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Jamaican School, 1675
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Jamaican School, 1675

A Jamaican tortoiseshell casket

Details
Jamaican School, 1675
A Jamaican tortoiseshell casket
tortoiseshell with silver mounts, the lid engraved with the coat-of-arms of Jamaica, surmounted with the monogram 'CRD' and 'JAMAICA 1675' below, within a floral border, the sides with floral decoration
3½ x 9 3/8 x 6 1/8in. (8.9 x 23.7 x 15.5cm.)
Exhibited
London, The Royal Academy, The Age of Charles II, 1932, cat. no. 158.
Special Notice

No VAT will be charged on the hammer price, but VAT at 15% will be added to the buyer's premium which is invoiced on a VAT inclusive basis.
Sale Room Notice
Please be aware that new legislation now states that items exported outside of the EU which are manufactured using certain endangered species will require a CITES license. Please contact Leah Heneghan in the Christies Shipping Department for further information +44207 389 2828 or lheneghan@christies.com or the administrator of this sale.

Lot Essay

Following England'’s conquest of Jamaica from Spain in 1655, Port Royal developed into a major city of the English Americas, comparable in size to Boston. Fuelled by pirate raids on Spanish galleons and ports and a growing plantation economy based on the enslavement of Africans, the city flourished with a wealth of fashionable imported goods and a plethora of local pewterers, silversmiths, blacksmiths, shipwrights and other tradesmen. This prosperity ended suddenly on 7 June 1692, when a massive earthquake swept two-thirds of the city under the ocean.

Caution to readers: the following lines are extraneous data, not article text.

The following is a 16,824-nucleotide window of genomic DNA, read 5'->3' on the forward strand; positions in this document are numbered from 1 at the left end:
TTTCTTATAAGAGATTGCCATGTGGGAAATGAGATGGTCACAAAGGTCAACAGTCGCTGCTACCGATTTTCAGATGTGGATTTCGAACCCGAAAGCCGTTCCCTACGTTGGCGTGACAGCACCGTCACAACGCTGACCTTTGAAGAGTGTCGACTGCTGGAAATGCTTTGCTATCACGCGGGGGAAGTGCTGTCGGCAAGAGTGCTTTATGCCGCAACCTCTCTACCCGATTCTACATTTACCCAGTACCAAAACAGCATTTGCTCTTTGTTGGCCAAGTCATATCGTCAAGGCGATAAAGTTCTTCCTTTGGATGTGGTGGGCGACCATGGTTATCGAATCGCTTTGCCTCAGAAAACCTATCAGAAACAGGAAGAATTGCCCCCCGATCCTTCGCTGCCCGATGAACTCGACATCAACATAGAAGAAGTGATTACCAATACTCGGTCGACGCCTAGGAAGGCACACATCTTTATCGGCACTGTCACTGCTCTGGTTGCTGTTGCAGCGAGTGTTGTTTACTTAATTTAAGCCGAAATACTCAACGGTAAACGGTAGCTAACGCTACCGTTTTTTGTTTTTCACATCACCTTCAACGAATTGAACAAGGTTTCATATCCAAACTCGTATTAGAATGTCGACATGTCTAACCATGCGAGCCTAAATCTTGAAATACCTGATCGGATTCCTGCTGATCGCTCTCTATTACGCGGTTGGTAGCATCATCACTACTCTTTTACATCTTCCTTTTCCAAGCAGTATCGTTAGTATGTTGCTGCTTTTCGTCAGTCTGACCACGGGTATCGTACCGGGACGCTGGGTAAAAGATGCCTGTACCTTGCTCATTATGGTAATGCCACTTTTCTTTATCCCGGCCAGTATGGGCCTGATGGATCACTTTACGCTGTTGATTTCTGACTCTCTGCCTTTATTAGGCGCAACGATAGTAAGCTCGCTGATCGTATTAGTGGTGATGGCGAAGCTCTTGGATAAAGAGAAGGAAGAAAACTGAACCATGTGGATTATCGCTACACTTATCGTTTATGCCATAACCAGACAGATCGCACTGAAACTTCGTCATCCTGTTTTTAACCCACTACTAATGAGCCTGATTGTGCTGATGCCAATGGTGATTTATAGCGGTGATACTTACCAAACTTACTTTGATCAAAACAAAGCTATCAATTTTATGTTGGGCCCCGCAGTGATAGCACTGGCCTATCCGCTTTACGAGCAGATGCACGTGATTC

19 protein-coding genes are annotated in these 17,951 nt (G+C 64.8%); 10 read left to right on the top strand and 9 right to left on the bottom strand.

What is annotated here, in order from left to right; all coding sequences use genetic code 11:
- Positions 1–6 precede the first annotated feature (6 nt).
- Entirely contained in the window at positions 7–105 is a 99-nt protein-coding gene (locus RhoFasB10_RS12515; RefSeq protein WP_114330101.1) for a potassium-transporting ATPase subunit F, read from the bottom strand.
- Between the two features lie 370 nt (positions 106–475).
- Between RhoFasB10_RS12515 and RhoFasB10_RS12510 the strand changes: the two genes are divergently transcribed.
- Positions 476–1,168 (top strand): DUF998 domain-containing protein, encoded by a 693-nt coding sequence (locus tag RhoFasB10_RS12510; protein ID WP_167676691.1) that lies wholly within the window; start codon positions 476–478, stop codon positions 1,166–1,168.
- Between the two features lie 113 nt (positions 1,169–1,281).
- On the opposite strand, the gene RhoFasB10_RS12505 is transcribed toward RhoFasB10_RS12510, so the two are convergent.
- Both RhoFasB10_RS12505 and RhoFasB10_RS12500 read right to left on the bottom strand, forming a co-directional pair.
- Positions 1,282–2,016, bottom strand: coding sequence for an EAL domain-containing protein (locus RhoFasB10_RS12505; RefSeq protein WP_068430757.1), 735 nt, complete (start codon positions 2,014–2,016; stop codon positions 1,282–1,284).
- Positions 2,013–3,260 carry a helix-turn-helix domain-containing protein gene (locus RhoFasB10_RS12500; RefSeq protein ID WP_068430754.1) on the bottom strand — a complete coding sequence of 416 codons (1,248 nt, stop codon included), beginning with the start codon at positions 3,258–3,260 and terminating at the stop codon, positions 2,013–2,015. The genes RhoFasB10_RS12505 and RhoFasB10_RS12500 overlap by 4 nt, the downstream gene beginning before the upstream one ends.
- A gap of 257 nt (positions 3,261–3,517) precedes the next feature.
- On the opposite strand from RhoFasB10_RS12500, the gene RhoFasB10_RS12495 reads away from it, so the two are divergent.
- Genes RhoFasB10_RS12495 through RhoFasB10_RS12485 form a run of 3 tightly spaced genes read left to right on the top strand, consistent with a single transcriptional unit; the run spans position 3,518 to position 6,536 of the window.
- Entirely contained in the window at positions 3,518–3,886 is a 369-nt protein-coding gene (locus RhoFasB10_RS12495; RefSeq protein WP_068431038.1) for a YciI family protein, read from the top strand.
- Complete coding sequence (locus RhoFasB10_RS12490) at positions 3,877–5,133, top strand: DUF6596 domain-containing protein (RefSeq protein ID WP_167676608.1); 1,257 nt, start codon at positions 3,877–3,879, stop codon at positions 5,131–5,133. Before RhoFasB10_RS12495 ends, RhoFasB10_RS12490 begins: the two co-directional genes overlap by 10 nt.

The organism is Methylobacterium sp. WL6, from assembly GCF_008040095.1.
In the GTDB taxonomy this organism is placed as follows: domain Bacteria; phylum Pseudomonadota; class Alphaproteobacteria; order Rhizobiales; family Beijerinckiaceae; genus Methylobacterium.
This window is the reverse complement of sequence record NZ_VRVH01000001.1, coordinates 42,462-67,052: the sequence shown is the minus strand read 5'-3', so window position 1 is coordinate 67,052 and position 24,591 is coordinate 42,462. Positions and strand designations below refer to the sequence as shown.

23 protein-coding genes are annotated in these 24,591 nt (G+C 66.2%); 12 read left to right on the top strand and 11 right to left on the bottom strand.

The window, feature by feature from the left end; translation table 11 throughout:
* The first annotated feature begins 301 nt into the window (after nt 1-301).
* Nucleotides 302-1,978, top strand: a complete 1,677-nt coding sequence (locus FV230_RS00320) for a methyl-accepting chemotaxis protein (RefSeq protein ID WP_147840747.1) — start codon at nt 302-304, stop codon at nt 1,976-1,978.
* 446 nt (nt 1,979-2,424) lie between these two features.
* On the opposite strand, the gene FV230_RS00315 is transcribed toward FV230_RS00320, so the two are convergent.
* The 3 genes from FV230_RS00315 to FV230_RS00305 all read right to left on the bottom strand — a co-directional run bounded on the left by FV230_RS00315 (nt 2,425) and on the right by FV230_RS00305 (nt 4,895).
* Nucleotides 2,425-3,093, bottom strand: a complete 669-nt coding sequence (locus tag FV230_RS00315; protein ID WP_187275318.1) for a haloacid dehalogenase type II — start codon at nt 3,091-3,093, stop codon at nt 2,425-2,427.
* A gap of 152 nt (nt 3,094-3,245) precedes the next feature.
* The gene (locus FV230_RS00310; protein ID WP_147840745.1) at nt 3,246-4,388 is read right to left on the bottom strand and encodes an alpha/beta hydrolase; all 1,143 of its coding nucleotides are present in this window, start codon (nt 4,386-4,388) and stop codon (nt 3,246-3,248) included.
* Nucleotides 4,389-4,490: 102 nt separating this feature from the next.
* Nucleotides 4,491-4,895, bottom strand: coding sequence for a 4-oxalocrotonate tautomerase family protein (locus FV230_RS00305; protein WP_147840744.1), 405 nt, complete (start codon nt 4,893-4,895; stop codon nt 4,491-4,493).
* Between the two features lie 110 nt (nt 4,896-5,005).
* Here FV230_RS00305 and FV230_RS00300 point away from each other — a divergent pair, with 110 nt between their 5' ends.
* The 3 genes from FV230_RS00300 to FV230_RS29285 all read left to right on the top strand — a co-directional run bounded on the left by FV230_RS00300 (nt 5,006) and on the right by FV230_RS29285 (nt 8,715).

The present casket, possibly a comb or cheroot case, dates to this same period, and can be compared to other examples of tortoisehell-ware produced in Port Royal in the second half of the 17th century, probably by the same artist -- see for example the comb cases in the V&A (Comb Case. 1673. [V&A 524-1877] 'The tortoiseshell case and combs are among the earliest surviving works of art made in Jamaica that reflect European influence. The style of the decoration suggests that they were all made by the same unknown artist. The decoration on the case relates directly to Britain's seizure of the island. The newly awarded arms of Jamaica are engraved on one side, while three plants important to Jamaica's economy are represented on the other.') and another example, dated 1689, in the collection of the Institute of Jamaica, similarly decorated with the Jamaican coat-of-arms [2006.1.76 (R)].

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